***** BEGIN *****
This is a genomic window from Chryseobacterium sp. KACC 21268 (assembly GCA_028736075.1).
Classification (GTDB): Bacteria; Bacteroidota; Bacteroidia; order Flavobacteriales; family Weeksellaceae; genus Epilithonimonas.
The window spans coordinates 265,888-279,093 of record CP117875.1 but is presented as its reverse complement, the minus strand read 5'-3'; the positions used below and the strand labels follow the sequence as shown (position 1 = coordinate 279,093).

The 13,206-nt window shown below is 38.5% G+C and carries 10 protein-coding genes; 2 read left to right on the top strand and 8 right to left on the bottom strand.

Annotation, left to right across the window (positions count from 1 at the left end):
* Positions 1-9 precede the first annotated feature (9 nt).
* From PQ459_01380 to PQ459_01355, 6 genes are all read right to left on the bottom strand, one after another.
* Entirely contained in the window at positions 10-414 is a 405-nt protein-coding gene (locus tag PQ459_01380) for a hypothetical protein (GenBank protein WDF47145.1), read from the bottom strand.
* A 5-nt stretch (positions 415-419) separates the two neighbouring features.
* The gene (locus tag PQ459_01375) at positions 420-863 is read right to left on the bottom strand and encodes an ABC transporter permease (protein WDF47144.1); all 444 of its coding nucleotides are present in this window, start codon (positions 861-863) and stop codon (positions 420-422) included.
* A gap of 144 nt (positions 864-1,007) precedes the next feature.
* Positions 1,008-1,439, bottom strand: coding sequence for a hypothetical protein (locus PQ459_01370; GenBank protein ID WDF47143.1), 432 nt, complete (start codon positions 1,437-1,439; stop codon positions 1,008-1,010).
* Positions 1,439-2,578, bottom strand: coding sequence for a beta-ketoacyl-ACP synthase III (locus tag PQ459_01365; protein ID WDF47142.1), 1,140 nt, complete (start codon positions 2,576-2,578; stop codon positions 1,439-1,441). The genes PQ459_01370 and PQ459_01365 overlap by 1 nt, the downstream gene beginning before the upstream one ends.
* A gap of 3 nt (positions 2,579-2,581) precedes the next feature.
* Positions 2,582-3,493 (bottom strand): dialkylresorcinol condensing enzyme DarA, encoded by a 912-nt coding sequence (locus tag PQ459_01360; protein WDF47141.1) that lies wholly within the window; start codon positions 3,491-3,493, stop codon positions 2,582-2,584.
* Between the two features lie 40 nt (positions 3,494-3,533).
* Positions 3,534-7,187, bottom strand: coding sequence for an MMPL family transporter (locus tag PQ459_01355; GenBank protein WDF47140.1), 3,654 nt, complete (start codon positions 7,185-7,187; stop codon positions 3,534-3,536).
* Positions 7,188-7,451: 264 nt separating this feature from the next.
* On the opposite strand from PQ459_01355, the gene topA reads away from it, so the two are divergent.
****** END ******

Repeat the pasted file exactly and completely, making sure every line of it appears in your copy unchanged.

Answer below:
This is a genomic window from Chryseobacterium sp. KACC 21268 (assembly GCA_028736075.1).
Classification (GTDB): Bacteria; Bacteroidota; Bacteroidia; order Flavobacteriales; family Weeksellaceae; genus Epilithonimonas.
The window spans coordinates 265,888-279,093 of record CP117875.1 but is presented as its reverse complement, the minus strand read 5'-3'; the positions used below and the strand labels follow the sequence as shown (position 1 = coordinate 279,093).

The 13,206-nt window shown below is 38.5% G+C and carries 10 protein-coding genes; 2 read left to right on the top strand and 8 right to left on the bottom strand.

Annotation, left to right across the window (positions count from 1 at the left end):
* Positions 1-9 precede the first annotated feature (9 nt).
* From PQ459_01380 to PQ459_01355, 6 genes are all read right to left on the bottom strand, one after another.
* Entirely contained in the window at positions 10-414 is a 405-nt protein-coding gene (locus tag PQ459_01380) for a hypothetical protein (GenBank protein WDF47145.1), read from the bottom strand.
* A 5-nt stretch (positions 415-419) separates the two neighbouring features.
* The gene (locus tag PQ459_01375) at positions 420-863 is read right to left on the bottom strand and encodes an ABC transporter permease (protein WDF47144.1); all 444 of its coding nucleotides are present in this window, start codon (positions 861-863) and stop codon (positions 420-422) included.
* A gap of 144 nt (positions 864-1,007) precedes the next feature.
* Positions 1,008-1,439, bottom strand: coding sequence for a hypothetical protein (locus PQ459_01370; GenBank protein ID WDF47143.1), 432 nt, complete (start codon positions 1,437-1,439; stop codon positions 1,008-1,010).
* Positions 1,439-2,578, bottom strand: coding sequence for a beta-ketoacyl-ACP synthase III (locus tag PQ459_01365; protein ID WDF47142.1), 1,140 nt, complete (start codon positions 2,576-2,578; stop codon positions 1,439-1,441). The genes PQ459_01370 and PQ459_01365 overlap by 1 nt, the downstream gene beginning before the upstream one ends.
* A gap of 3 nt (positions 2,579-2,581) precedes the next feature.
* Positions 2,582-3,493 (bottom strand): dialkylresorcinol condensing enzyme DarA, encoded by a 912-nt coding sequence (locus tag PQ459_01360; protein WDF47141.1) that lies wholly within the window; start codon positions 3,491-3,493, stop codon positions 2,582-2,584.
* Between the two features lie 40 nt (positions 3,494-3,533).
* Positions 3,534-7,187, bottom strand: coding sequence for an MMPL family transporter (locus tag PQ459_01355; GenBank protein WDF47140.1), 3,654 nt, complete (start codon positions 7,185-7,187; stop codon positions 3,534-3,536).
* Positions 7,188-7,451: 264 nt separating this feature from the next.
* On the opposite strand from PQ459_01355, the gene topA reads away from it, so the two are divergent.